Greg Hopf’s day usually starts with a group hike and visit to various plants that Indigenous Peoples use to heal, or a canoe trip on the river with an Indigenous elder sharing their childhood memories and singing traditional songs.
Hopf’s Moccasin Trails Inc. in Kamloops is one of 400 or so Indigenous tourism businesses in B.C. His company is on the itinerary of multi-day group tours from all over the world that offer travellers the chance to experience Indigenous cultures in Canada.
“Since we returned from the pandemic, demand has surprisingly been even a little bit more as before,” said Hopf, who started his tour business in 2016.
Indigenous tourism has been one of the fastest-growing segments of Canada’s tourism industry. It saw annual growth of 23 per cent between 2015 and 2018, far outpacing the average growth of the tourism industry during that time. It also contributed $1.9 billion in revenue in 2019, according to the Vancouver-based Indigenous Tourism Association of Canada (ITAC).
The industry is also rebounding fast post-pandemic. In 2023, the association estimated close to $1.3 billion in revenue was generated from the domestic market alone. Indigenous tourism was also listed as a top priority in the Federal Tourism Growth Strategy released last summer.
“It hit Canada very hard when we heard about the discovery of [residential school] burial sites and all these things that came out in the media a few years ago. I think it really woke up the consciousness of Canadians that they want to support reconciliation,” said Keith Henry, president and CEO of ITAC.
“People want to learn more about their own history, the diversity of the Indigenous communities, and they want to understand the stories.”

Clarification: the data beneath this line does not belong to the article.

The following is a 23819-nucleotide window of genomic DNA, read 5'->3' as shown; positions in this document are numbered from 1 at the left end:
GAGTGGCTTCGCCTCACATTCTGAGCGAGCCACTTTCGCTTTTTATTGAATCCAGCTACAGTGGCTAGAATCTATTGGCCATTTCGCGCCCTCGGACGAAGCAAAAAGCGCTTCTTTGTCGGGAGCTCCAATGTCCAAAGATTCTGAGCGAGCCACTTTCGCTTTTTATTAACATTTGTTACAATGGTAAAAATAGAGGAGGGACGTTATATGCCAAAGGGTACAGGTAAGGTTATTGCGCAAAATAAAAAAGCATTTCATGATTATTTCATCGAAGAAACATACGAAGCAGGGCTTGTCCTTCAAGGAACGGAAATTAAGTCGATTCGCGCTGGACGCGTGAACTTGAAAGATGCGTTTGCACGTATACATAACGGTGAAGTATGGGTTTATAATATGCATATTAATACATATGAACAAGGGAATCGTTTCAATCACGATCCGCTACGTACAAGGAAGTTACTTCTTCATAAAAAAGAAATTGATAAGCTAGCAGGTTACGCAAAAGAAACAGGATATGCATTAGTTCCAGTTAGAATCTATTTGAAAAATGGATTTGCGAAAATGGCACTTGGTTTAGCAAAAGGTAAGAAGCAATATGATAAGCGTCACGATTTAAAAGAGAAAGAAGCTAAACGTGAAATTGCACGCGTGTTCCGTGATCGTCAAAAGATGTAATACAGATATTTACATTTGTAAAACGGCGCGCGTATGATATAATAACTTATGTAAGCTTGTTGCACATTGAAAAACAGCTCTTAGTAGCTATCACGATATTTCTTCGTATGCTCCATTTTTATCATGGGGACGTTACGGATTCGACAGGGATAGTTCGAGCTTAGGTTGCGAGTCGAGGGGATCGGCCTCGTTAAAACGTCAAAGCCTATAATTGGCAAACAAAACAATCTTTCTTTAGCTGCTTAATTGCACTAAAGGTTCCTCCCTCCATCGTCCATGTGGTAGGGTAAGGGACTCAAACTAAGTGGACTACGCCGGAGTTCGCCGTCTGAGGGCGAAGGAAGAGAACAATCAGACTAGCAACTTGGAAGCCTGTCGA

Around 25 per cent to 30 per cent of national industry revenue came from Indigenous tourism businesses in B.C., according to Henry.
“There’s a lot of really great diversity of [Indigenous tourism] experiences in British Columbia. It’s definitely been one of the leaders in the country for a lot of years.”
Lack of access to capital restrains growth
The supply of products and infrastructure is struggling to keep up with high demand for Indigenous tourism experiences – restraining the sector from realizing its full potential, according to Henry.
“We were about three to four per cent of the entire [tourism] industry, but consumer demand is much higher than that.… Demand exceeds, whether it’s domestic or international, 50 per cent in any market,” he said, adding that most Indigenous communities in Canada see Indigenous tourism as a tremendous opportunity.
“We don’t have enough of the businesses to give people those experiences, [although] we’re in a unique opportunity right now to really have potential to grow.”
He said lack of access to capital is one the biggest challenges as it takes investment to build major infrastructure developments, such as accommodation, food services and transportation access, that are crucial to support Indigenous tourism businesses and attract visitors, especially in rural communities.